Of course, these are not without difficulties. Others have proposed Jonathan's younger brother, Simon, where the priesthood was given to his descendents forever, or John Hyracanus, or Alexander Jannaeus (103-76 B.C.). The Damascus Document identifies the location of founding of the sect as Damascus. This may be where the movement began, whose members then returned but were disgusted with the Hellenized society they found in Palestine, and so retreated to the desert. This can be indirectly confirmed by the presence in Cave 4 of Nabatean documents (a letter 4Q343 and a fragment of the biblical book of Kings 4Q345), the Aramaic dialect used near Damascus.

Another difficulty is that we do not know of Jonathan dying due to diseases. The description that the enemies inflicted diseases (how is that possible?) on the Wicked Priest might have been symbolic (the wordings itself seems a little strange). Among the Hasmonean rulers, Aristobulus I (104-103 B.C.) and Alexander Jannaeus (103-76 B.C.) are known to have suffered severe diseases. Aristobulus' reign appeared to be too short. Jannaeus fell sick from drinking and died 3 years after that (Josephus, Antiquities XIII 398). Some scholars (eg. Andre Dupont-Sommer) thus name Alexander Jannaeus to be the Wicked Priest. Aristobulus had put his brother Jonathan (Greek name Jannaeus) in prison when he became king. When he died, Jannaeus became king ("in truth"?) and quickly expanded the boundaries of Israel to Philistine, borders of Egypt, outer Jordan, etc ("taken the wealth of the Gentiles"?), matching those of David and Solomon. Judaism grew rapidly under his rule ("in truth"?), but he later got in dispute with the Pharisees and even killed 800 of the Jewish rebels, an event Josephus records with horror. Habbakuk Pesher XI 8-11 describes the Wicked Priest's routine drunkenness.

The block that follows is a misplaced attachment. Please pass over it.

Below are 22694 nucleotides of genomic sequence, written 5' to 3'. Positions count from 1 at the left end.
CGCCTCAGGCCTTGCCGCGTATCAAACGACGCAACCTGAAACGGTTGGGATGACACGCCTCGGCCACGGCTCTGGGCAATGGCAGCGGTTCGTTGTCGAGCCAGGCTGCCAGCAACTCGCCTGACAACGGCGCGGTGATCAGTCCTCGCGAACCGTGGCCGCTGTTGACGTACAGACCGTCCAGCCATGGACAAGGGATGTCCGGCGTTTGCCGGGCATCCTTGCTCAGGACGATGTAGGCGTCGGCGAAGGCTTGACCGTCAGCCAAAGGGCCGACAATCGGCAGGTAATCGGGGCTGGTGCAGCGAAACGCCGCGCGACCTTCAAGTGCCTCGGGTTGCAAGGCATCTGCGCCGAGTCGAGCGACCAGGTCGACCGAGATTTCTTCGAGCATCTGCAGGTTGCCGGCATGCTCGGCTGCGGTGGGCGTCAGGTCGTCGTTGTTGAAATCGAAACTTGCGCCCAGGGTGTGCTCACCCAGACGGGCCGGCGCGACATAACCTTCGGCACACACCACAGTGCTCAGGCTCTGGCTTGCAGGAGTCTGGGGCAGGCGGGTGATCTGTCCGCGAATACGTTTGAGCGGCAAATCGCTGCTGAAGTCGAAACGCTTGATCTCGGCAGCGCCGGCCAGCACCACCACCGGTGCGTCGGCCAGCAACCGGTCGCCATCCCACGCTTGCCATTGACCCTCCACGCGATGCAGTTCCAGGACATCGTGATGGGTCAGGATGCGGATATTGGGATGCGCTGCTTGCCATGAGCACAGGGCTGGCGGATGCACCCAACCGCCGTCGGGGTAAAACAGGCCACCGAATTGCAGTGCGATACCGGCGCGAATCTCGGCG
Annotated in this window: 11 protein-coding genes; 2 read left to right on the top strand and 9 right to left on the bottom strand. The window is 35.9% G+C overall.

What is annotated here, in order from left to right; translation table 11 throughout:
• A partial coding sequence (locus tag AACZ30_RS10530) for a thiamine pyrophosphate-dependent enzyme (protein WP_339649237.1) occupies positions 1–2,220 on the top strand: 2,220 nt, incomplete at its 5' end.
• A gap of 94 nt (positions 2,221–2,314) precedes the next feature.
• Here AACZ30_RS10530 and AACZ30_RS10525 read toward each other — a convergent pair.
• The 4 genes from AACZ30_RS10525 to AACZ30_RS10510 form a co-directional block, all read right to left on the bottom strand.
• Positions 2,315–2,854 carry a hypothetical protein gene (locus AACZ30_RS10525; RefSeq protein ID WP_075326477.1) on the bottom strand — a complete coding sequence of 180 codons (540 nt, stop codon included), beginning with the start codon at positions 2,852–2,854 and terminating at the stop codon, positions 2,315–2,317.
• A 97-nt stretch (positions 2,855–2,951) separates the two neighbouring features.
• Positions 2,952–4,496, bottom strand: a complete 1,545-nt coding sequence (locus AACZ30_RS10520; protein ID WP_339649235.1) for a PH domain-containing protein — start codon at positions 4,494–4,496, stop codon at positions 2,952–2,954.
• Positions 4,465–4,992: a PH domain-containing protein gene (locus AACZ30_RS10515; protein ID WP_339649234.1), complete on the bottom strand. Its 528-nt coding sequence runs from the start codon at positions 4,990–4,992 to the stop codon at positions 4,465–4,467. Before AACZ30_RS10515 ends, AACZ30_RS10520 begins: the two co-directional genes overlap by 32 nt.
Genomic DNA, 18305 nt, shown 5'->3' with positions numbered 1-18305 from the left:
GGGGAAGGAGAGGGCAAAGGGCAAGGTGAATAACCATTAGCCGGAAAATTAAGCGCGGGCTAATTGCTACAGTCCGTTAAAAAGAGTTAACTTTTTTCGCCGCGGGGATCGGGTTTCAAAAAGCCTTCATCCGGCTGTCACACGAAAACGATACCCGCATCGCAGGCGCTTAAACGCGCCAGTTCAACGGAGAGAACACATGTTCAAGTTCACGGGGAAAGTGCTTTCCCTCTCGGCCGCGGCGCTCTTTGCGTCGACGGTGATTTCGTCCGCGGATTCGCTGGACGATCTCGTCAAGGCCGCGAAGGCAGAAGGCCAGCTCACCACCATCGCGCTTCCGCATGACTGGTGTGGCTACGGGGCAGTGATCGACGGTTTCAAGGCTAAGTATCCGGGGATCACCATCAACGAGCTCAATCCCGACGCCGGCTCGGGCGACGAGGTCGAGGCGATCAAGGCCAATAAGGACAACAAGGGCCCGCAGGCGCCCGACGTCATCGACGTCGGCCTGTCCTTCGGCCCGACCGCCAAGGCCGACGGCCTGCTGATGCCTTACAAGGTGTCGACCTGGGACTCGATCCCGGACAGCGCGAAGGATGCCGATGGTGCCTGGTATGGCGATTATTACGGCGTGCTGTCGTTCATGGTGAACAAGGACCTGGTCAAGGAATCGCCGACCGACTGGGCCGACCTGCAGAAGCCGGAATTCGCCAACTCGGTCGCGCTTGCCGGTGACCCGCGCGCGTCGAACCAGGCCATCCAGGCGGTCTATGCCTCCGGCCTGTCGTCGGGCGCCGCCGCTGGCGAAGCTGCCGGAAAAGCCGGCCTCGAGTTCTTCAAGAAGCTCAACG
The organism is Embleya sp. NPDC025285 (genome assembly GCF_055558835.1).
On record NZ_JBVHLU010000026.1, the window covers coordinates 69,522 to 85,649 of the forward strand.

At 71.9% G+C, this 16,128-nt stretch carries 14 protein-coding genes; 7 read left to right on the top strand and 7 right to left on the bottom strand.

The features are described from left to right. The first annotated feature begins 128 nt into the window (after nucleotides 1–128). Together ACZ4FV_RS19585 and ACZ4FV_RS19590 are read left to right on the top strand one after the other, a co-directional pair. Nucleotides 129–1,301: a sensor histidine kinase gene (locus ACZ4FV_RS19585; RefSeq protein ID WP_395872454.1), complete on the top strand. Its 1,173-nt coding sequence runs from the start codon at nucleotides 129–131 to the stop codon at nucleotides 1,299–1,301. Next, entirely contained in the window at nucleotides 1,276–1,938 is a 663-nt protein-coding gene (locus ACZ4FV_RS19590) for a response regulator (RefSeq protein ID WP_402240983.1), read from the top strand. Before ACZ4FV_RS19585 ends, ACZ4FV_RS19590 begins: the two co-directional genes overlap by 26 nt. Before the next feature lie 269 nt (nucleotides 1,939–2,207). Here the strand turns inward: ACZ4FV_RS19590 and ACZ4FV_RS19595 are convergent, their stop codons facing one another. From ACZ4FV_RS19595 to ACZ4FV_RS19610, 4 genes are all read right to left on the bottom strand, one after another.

Thus, the two most likely candidates appears to be Jonathan or Alexander Jannaeus. The difficulty with identifying the Wicked Priest with Jannaeus means that if the Teacher started his ministry at about age 30, he would be at least 100 years old during Jannaeus' reign going by the dates given in the Damascus Document. This is not too likely but still possible (even if he is a prodigee leading at the age of 10, he would still be 80 years old by Jannaeus' reign). Thus, some scholars have taken the figures of Damascus Document to be figurative. Van de Woude points out that the Hebrew text concerning the death of the Wicked Priest in Habakkuk Pesher is in the imperfect tense, suggesting that it has not happened when it was written, and is consonant with XII 2-6: "God will sentence to complete destruction..." and Psalms Pesher IV 9-10.

Who was the Teacher?

Mr. Al-Kadhi asserts that the Teacher of Righteousness is the Messiah-priest (ie. Messiah of Aaron) that the sectarians were expecting. However, the Damascus Document clearly shows that the Teacher is different from the expected Messiah of Aaron and Israel of the sectarians. The former is the founder of the sect, while the latter figures are eschatological figures to come in the Last Days :
And thus, all the men who entered the new covenant in the land of Damascus and turned and betrayed and departed from the well of living waters, shall not be counted in the assembly of the people and shall not be inscribed in their [lis]ts, from the day of the session of the unique Teacher until there arises the messiah of Aaron and Israel. Blank (CD XIX 33 - XX:1).
"Its prediction refers to the Priest, the Teacher of Righteousness, whom God chose to stand in front of him, for he installed him to found the congregation of his chosen ones for him, and straightened out his path, in truth." (4Q171 III 15-17)

Although a knower of mysteries of God, yet the Teacher himself is very much aware of the sins in his life : "I am a clay pot, compounded of water, a shameful secret, a fountain of filth, a caldron of iniquity, a figure of sin, an erring and perverse spirit, without understanding, fearful of righteous judgment" (Thanksgiving Scroll I 21-23).